Lindows Strikes Deal with Netscape

After shutting down Microsoft’s appeal against them earlier this year,
Lindows.com is teaming up with another of the Redmond software giant’s
adversaries to bring a Web Browser to Lindows’ new OS.


The San Diego, Calif.-based maker of the user-friendly version of the Linux
OS, announced Tuesday morning that it had signed a pact with AOL Time Warner
to license Netscape as the operating systems default browser.


“It’s not surprising that Lindows signed up with Netscape,” said Stephen
O’Grady, an analyst at Illuminata. “Windows and IE are at one end of the
spectrum and Lindows is the other, so its certainly a natural fit to sign up
with Netscape.”


Netscape has been fighting one of the longest ongoing battles with Microsoft
for dominance in the browser market, with Microsoft taking huge chunks of
Netscape’s market share in recent years.


“The browser war at this point, for all intents and purposes, is over, and
Internet Explorer has won,” said O’Grady. “The Lindows deal is good for
them, but I wouldn’t say that it is going to have profound implications on
their market share.”


Lindows has also been taunting Microsoft with their own attempts to lure the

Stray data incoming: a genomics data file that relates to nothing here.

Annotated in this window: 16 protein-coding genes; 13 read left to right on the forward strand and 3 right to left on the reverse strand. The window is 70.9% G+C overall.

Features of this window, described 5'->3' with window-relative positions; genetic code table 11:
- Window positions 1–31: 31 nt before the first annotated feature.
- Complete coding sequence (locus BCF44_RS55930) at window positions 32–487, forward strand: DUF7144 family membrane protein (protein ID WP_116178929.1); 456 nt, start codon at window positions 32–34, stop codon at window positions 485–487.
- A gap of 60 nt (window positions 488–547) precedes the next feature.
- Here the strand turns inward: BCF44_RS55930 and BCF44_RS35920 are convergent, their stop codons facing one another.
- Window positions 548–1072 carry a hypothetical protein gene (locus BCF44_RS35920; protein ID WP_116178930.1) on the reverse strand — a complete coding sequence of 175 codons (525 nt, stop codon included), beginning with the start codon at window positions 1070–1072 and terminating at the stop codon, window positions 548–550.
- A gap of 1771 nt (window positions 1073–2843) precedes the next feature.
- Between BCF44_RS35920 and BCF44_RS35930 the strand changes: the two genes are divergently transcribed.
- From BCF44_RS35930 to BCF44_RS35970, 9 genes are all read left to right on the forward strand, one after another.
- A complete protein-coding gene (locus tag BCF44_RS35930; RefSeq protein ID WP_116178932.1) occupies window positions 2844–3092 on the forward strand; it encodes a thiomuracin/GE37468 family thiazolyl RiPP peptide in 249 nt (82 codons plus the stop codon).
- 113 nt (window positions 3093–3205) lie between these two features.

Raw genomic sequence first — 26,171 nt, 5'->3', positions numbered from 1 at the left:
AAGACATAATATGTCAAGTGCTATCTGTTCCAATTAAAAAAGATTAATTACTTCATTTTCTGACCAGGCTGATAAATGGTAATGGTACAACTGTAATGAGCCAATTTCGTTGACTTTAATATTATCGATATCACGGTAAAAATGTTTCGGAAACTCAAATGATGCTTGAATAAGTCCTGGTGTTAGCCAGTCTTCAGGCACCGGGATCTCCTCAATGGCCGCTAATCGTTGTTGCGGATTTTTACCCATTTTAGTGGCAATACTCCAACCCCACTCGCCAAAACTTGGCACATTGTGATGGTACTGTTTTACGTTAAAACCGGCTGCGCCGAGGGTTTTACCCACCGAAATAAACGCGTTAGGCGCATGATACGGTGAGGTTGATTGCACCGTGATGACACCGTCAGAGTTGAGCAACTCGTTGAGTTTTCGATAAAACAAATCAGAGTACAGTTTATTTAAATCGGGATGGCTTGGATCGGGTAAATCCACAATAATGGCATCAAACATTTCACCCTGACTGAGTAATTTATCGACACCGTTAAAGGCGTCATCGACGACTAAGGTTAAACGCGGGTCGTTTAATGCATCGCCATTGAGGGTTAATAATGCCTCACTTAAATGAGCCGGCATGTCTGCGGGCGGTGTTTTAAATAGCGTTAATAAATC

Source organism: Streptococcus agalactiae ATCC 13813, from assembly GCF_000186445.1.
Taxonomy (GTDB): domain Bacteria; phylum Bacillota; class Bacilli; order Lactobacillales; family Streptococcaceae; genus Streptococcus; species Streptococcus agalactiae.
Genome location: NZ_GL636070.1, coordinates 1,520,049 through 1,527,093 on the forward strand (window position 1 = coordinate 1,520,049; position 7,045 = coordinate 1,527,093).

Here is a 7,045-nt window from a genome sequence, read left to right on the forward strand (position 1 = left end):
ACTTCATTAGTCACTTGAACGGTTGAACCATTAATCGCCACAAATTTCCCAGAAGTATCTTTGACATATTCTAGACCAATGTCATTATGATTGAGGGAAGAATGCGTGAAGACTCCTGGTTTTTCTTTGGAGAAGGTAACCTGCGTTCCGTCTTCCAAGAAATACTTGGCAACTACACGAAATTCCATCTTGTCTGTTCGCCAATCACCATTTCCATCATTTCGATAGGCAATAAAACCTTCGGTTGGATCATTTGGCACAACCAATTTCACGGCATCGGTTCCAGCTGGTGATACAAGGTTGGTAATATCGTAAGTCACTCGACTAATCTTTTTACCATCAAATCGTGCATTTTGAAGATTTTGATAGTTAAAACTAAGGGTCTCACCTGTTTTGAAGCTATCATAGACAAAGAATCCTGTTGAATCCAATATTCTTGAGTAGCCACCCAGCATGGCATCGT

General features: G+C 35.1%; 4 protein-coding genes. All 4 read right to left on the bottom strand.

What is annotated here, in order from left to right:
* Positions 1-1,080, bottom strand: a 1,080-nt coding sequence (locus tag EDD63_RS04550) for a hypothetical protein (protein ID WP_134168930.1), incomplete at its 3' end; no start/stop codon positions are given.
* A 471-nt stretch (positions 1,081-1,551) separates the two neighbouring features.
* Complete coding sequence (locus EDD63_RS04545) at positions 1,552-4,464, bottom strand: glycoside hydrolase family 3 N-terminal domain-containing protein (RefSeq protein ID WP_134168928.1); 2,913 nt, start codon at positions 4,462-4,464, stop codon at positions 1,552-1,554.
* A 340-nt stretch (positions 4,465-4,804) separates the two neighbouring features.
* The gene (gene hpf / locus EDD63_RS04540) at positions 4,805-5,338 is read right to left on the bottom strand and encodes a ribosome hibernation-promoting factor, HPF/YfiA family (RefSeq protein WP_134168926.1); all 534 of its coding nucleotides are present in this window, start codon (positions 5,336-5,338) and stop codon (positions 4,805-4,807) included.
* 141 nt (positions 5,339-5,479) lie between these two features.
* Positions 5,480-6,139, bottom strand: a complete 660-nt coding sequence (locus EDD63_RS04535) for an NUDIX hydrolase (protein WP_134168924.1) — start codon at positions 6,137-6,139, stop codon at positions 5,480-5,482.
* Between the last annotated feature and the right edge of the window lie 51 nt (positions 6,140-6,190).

company’s customer base, by allowing Windows-based programs to run on the
OS, while touting Linux’s software savings and lack of licensing fees.


Microsoft struck back in December, filing a trademark
suit
against the firm in the U.S. District Court for Western Washington.
While Microsoft said they were not asking the court to stop or prevent the
company from making the product, they were saying it couldn’t use a name
that could be confused with Windows. The case against Lindows was struck
down
.


Despite the victory in the courts, Lindows has had its own problems, with
relatively poor initial reviews of its LindowsOS 2.0 product, released last
week.


Critics cited an array of glitches that would limits appeal with for the
former Windows user, and problems in the licensing agreement and the
“dumbed-down” nature of the system that would prevent traditional Linux
users from making the switch.


The new release has, however, gained ground in many areas including the deal
inked with AOL Time Warner to provide an improved email client and web
browser. Desktop controls have also seen a host of improvements, including
the ability to adjust the monitor resolution.


The general release of the operating system, slated to be OS 3.0, is
expected to be released later this year.

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